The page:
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The Antiquity Of It All

Five top American breeders discuss their devotion to a handful of ancient, elegant breeds with smooth gaits and amazing style
Diana Stuart Jones
From the Print Edition:
Susan Lucci, Sep/Oct 99

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Soon he was on the phone with his mount's breeder, Ruth Schmidt, a breeder of black Arabians whose own horse, Casio Bay, had been considered for the 1979 movie The Black Stallion. Sight unseen, Fisher purchased a stallion, Dunabasque, over the phone. Then, acting again on his friend's advice, he called Larry Jones, a horse trainer in nearby Sherman, Connecticut, and asked him to train the horse. Fisher and his wife, Audrey, soon teamed with Jones. Today, their Dunromin' Arabian Farm, in Pine Plains, New York, is one of the nation's leading breeders of Polish Arabians.  

"The day Dunabasque came off the trailer, I was hooked," Fisher recalls. "I'd never seen anything so magnificent in my life." A grandson of the great Polish stallion Bask, Dunabasque was a superb example of the Arabians that Poland has been producing for more than 400 years (he died in 1997). The purebred Polish Arabian has influenced nearly every one of the world's major Arabian horse gene pools.  

This highly prized horse is a result of a selective Polish breeding program, which tests each horse's physical soundness and training potential on the racetrack. Horses too small, too nervous or constitutionally unsound for racing are culled from the breeding pool. Similarly, mares that have succeeded on the race track but prove to be irregular breeders or poor mothers are sold.  

Eager to learn more about his new horse and others like it, Fisher asked Jones to accompany him and his wife to the 1982 U.S. National Championships in Louisville. "That's when I realized the extent of Larry's knowledge of this breed," he says. "He was able to predict most of the winners. I knew then that if I wanted to get into Arabian horses, this was the man who could guide me."  

Since his first trip to the nationals with the Fishers, Larry Jones has trained dozens of young horses for the couple. "Polish Arabians make excellent training candidates," Jones says. "They have been selectively bred for centuries, with emphasis on traits such as soundness, stamina, beauty and trainability. The next result from the Polish horsemen's foresight is a very consistent modern-day gene pool, which regularly produces for us a beautiful and trainable, athletic Arabian horse."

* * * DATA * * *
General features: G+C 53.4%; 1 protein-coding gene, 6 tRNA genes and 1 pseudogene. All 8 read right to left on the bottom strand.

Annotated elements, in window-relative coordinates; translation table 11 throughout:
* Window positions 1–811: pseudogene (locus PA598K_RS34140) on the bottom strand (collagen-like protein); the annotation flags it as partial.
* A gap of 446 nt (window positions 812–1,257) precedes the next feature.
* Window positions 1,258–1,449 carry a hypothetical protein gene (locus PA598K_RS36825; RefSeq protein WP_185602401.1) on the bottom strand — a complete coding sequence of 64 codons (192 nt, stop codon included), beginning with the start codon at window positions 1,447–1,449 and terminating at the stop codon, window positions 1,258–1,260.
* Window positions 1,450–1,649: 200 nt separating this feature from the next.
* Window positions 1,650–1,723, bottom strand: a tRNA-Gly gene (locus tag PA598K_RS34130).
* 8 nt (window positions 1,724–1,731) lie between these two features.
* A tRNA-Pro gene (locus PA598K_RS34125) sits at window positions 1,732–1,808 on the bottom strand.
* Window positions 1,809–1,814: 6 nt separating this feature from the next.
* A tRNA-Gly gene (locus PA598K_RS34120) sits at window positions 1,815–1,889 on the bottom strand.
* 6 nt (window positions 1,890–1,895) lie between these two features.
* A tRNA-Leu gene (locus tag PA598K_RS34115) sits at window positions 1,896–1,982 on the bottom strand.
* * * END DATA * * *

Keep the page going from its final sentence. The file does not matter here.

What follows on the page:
These days, the Fishers have 39 horses at their 286-acre farm, with a few champion stallions, including Penitent, a magnificent grey named National Champion Stallion of Poland in 1985 and European Supreme Champion Stallion in 1987.   Fisher smiles and sits back in his chair, recalling the first foal he ever delivered at the farm. "I didn't know much about this business then, and I'd certainly never delivered a foal. It was in the winter. The colt was lying on the straw under the heat lamps and as it lay there nickering, attached to its dam, it was almost a religious experience."  

Like the Arabian, the Icelandic can boast an ancient bloodline; but it also has a genetic purity few breeds can match. Because of restrictive legislation on horse breeding passed by Iceland's general assembly, the Allthing, in the tenth century, there has been no infusion of outside blood for more than 1,000 years. Furthermore, exported Icelandic horses are not permitted to return. The result is that the native horses retain their original conformation and size. They have great carriage and usually stand no higher than 14 1/2 hands, roughly 66 inches. Perhaps best of all, they still have five smooth gaits.  

In addition to the usual walk, trot and canter, the Icelandic horse--which can carry a 250-pound man--has a gait called the tolt, a remarkably smooth four-beat movement in which the animal moves its feet quickly in the same order as it does in the walk. In this gait, the forepart of the horse rises, the back yields and the rear legs move in well under the animal's body to create a movement that cradles the rider in the saddle, allowing for constant connection with the horse. In the fifth gait, known as a pace, both legs on one side of the horse move in unison and the horse extends itself quickly and powerfully, often traveling at speeds of up to 35 mph. The rider sits in the saddle for all Icelandic gaits.  

"Strangely enough, these horses are easier to ride than horses with just three gaits," observes Slott. "You get on one and suddenly find yourself riding better than you've ever ridden before. These horses are meant to be ridden and enjoyed in the open countryside."   Slott first learned of the affection Icelanders have for their native horses when he was vacationing there. "The horses there have occupied a central place in that country's history and folklore for over 1,000 years, and they were carefully and thoughtfully bred to serve as mounts and companions to the family. Even today, it's not uncommon to find four or five per household."  

Ten-year-old Bettina Drummond gazed into the magisterial face of Nuno Oliveira, master of the Portuguese School of Classical Education. She had been accepted as his student.  

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